Oh, I know you think I am now going to write about CA, a state that seems to be dying on the vine, but, no, I'm not.
In APR, David Lehman, has an article called The Visionary Walt Whitman. I am going to pull one paragraph out because I think it is important to realize that we can become more comfortable with the death state before we die. It is a practice, a practice of letting go, not our favorite or easiest practice, perhaps, but one that is important nevertheless.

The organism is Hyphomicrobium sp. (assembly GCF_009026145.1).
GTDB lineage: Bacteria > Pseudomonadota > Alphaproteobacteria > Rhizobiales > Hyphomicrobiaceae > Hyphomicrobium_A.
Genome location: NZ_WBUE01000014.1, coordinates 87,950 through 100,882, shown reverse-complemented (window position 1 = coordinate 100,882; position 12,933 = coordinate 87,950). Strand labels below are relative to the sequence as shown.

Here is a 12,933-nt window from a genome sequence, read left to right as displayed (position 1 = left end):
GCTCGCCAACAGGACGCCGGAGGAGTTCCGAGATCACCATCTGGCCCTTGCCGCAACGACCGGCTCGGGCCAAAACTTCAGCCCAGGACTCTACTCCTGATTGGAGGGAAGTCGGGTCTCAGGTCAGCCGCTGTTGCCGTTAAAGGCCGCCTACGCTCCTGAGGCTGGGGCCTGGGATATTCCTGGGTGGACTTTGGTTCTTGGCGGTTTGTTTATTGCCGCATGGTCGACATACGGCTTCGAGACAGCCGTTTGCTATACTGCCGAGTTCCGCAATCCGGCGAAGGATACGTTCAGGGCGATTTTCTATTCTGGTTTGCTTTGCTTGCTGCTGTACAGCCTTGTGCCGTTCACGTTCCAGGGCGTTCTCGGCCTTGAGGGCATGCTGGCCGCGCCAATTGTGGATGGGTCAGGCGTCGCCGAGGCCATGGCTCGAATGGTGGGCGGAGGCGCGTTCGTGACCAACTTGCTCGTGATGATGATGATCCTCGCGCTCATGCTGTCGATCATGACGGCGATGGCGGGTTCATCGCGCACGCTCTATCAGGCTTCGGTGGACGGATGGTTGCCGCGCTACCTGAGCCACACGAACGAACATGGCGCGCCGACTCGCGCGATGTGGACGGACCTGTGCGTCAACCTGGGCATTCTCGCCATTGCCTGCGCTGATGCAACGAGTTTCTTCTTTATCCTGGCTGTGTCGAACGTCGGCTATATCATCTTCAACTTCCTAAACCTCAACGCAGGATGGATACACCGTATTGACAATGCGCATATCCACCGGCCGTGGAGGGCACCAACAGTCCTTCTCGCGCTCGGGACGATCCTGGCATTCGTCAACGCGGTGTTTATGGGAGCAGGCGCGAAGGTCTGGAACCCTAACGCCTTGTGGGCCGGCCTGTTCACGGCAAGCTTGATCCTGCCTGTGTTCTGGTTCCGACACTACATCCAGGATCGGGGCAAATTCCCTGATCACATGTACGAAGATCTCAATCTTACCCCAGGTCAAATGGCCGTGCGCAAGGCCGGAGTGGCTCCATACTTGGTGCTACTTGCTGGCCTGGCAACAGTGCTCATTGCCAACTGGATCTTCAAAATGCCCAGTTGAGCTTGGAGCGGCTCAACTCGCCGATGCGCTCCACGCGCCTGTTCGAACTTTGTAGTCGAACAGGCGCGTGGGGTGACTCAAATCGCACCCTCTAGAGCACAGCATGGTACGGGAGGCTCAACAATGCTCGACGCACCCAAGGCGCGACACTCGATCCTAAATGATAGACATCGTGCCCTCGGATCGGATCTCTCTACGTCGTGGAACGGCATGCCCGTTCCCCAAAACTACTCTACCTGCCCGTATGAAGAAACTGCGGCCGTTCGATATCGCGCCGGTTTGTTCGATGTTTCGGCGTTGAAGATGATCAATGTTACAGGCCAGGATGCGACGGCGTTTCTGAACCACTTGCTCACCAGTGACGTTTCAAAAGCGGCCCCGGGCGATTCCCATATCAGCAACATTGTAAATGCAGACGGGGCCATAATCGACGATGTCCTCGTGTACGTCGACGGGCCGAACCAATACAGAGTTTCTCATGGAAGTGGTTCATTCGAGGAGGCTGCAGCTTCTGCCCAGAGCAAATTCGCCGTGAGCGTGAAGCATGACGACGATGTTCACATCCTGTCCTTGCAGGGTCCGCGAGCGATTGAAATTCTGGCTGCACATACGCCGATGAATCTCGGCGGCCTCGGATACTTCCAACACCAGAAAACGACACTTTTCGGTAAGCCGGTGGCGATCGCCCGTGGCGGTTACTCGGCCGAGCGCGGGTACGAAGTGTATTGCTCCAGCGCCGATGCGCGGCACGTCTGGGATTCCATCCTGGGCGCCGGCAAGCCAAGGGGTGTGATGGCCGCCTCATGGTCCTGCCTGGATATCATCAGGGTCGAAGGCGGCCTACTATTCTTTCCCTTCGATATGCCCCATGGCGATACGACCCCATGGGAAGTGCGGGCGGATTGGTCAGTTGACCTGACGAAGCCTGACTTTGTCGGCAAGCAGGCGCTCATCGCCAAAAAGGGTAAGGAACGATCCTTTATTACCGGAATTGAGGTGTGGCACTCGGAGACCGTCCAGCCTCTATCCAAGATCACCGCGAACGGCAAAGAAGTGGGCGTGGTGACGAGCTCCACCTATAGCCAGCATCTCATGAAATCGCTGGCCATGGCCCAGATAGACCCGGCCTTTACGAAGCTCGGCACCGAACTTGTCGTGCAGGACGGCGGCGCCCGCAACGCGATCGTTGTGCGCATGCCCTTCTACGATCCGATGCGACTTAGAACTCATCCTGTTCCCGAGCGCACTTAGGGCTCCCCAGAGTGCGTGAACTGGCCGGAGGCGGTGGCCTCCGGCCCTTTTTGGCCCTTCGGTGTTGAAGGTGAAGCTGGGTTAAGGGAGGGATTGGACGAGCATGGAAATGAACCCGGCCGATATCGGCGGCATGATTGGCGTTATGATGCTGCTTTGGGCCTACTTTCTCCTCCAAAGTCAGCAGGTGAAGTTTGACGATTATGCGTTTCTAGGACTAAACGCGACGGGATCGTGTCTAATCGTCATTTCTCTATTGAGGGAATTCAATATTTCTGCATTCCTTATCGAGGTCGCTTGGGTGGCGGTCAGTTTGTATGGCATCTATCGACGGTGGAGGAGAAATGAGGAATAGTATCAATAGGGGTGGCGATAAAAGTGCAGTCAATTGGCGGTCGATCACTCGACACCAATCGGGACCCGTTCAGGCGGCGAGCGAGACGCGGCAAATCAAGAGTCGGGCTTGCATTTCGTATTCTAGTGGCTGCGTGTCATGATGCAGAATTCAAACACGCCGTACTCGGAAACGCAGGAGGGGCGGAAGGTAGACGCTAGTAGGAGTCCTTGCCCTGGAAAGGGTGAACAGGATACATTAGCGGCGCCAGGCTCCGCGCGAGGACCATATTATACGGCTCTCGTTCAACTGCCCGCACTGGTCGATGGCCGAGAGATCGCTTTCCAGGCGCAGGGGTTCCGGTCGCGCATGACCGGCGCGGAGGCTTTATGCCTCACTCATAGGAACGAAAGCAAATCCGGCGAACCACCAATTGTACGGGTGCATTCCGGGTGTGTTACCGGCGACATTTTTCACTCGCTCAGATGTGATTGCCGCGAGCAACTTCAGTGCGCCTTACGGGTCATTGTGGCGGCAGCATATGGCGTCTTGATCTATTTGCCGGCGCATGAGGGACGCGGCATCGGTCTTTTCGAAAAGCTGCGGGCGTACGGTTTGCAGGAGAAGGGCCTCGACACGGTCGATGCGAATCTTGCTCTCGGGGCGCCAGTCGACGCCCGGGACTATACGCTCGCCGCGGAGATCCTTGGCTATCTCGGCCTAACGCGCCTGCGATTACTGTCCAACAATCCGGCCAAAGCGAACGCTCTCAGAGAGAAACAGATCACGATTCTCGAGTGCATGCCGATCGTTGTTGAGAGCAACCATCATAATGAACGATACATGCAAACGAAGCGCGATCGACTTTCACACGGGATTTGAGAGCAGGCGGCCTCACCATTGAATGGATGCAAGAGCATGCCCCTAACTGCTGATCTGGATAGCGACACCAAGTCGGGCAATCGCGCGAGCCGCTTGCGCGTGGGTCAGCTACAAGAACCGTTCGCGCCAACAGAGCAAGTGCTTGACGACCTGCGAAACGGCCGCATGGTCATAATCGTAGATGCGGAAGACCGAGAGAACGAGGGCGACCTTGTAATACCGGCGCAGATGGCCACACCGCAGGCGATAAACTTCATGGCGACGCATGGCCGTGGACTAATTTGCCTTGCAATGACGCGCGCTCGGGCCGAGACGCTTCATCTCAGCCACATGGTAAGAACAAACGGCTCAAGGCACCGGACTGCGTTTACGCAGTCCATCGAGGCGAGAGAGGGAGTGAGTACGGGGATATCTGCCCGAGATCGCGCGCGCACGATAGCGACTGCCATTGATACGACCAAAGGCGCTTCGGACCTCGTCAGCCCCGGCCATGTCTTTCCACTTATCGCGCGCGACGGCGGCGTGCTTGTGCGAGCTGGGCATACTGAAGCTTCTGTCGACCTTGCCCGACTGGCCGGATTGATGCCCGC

In a curious way Whitman's secret life overlaps with Emily Dickinson's. Dickinson, the poet of dashes and telegraphic urgency, and Whitman, the poet of the deep breath and the long line, are alike to the extent to which they obsess about death. For both, the problem of human mortality is an insistent challenge, not an abstraction but an experience somehow to be endured. Death in life is real and vivid and (for Whitman) sometimes hauntingly sensual. Like secretive notes, written without the expectation that they will ever be read, Dickinson's poems tell you that she died for Beauty, that she had a brief conversation with one who died for Truth, that she could hear a fly buzz, that she was able to stand up, and other privileged details that attendees of their own funerals seldom notice and never report. From Dickinson's poems you might also suppose that she had died and written them posthumously.. "To have been immortal transcends to become so," she wrote as though having been in both states.